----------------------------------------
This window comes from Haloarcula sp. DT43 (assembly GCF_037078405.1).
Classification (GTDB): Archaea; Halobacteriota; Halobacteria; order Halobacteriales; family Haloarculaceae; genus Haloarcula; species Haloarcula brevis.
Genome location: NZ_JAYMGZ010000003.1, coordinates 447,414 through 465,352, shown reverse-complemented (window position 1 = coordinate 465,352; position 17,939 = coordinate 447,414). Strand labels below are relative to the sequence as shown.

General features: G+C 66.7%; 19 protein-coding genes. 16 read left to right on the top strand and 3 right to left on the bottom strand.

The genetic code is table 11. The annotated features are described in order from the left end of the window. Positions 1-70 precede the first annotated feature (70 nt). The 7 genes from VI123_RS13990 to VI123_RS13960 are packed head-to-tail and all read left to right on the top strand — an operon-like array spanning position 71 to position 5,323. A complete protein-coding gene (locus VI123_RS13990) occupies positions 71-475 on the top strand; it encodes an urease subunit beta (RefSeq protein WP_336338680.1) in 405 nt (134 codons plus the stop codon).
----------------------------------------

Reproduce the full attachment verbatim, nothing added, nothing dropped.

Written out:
This window comes from Haloarcula sp. DT43 (assembly GCF_037078405.1).
Classification (GTDB): Archaea; Halobacteriota; Halobacteria; order Halobacteriales; family Haloarculaceae; genus Haloarcula; species Haloarcula brevis.
Genome location: NZ_JAYMGZ010000003.1, coordinates 447,414 through 465,352, shown reverse-complemented (window position 1 = coordinate 465,352; position 17,939 = coordinate 447,414). Strand labels below are relative to the sequence as shown.

General features: G+C 66.7%; 19 protein-coding genes. 16 read left to right on the top strand and 3 right to left on the bottom strand.

The genetic code is table 11. The annotated features are described in order from the left end of the window. Positions 1-70 precede the first annotated feature (70 nt). The 7 genes from VI123_RS13990 to VI123_RS13960 are packed head-to-tail and all read left to right on the top strand — an operon-like array spanning position 71 to position 5,323. A complete protein-coding gene (locus VI123_RS13990) occupies positions 71-475 on the top strand; it encodes an urease subunit beta (RefSeq protein WP_336338680.1) in 405 nt (134 codons plus the stop codon).